Hoffnung says he saw an opportunity to bring the old Tryon Juvenile Prison buildings back to life, and put Fulton County residents back to work.

“Hundreds of jobs were lost and being able to bring jobs back was extraordinarily important,” Hoffnung said.

But now Hoffnung is looking for neighbors on the prison property, which has been transformed into the Tryon Technology Park, several hundred acres of shovel-ready space.

“We would welcome biotech companies we would welcome medical device companies it’s a great place to do business,” Hoffnung said.

County Planning Director Jim Mraz says the county’s been working to prepare the land in two nearby areas, Hales Mills and Vail Mills, for anticipated residential growth.

“We’re looking at upwards of 900 housing units county-wide in demand,” Mraz said.

They’re hoping the success of Fage yogurt, headquartered just eight miles from the medical marijuana site, will also help businesses look their way.

“We’re so proud they’re here, and we’d like to see more companies like that,” Mraz said.

County leaders say one of their biggest challenges is changing perception. Because the county is mostly rural, leaders say folks tend to think it’s hours away from the Capital Region, but the drive to Johnstown about 40 minutes from Schenectady.

by Anne McCloy, WRGB 6News Albany

Wednesday, June 21st 2017

WNYT finds Fulton County Posi+tive

Presentations highlight business opportunities in Fulton County

June 21, 2017 05:56 PM

PERTH – Fulton County wants companies to know it is open for business. County officials highlighted shovel-ready areas around the county for businesses to move in at a presentation Wednesday. The county highlighted those opportunities at Tryon Technology Park, and branded their new slogan – Fulton County: Posi+ive.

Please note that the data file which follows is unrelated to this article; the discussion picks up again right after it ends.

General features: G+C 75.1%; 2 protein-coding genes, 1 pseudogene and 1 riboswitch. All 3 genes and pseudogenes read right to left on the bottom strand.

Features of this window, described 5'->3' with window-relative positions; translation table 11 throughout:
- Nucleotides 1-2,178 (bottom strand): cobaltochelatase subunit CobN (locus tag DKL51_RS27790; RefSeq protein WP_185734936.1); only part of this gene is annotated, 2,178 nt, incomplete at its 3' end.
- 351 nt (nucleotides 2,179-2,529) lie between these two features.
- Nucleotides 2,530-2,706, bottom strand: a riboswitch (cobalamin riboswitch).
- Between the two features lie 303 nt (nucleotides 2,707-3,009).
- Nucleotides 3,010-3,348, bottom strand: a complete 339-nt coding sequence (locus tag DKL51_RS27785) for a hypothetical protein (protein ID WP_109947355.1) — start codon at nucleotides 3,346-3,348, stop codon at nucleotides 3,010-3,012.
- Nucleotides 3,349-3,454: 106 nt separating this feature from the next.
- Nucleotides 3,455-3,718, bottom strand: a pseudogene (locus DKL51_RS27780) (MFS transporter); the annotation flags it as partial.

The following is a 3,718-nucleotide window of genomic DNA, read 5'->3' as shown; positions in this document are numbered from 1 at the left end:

It may seem like an unusual place for a rebirth, an old juvenile detention facility. But at the Tryon Technology Park, Fulton County sees a bright business future for the county. “It was really a day to talk about investment opportunities, real estate development opportunities that we have here in Fulton County, readily available,” said James Mraz, Fulton County’s Planning Director.

The county brought in members of the Commercial and Industrial Real Estate Brokers to talk about opportunities for businesses and families in Fulton County. “We know what we’re doing, we know the opportunities that are here, but it doesn’t do us any good to know them and not for everybody else to,” said Mraz.

The county is focusing on three main sites. A planned residential and retail development in Johnstown and other in Mayfield. But the main area they focused on Wednesday was the Tryon Technology Park in the Town of Perth. The county got the property after the detention facility shut down in 2011. They’ve spent the last two years, and more than five million dollars, getting it ready for business.

“It’s one thing to have the land available, but if that land isn’t supported by the infrastructure it’s really not shovel-ready,” said Mraz. One tenant is already at the Technology Park: Vireo Health. A medical marijuana grower licensed by the state, the company credits the county for their growth.

“Fulton County and its IDA have been true partners to us,” said Ari Hoffnung, CEO of Vireo Health of NY, LLC. “We couldn’t do what we’re doing without their support.”

Vireo praised the county’s investments at Tryon, and say they’re ready for new tenants to come in. “Infrastructure here is top notch when it comes to power, when it comes to water, when it comes to high speed internet access,” said Hoffnung. “And it’s getting a little lonely so we would love a few more neighbors.”

Credits

Ben Amey

Copyright 2017 – WNYT-TV, LLC A Hubbard Broadcasting Company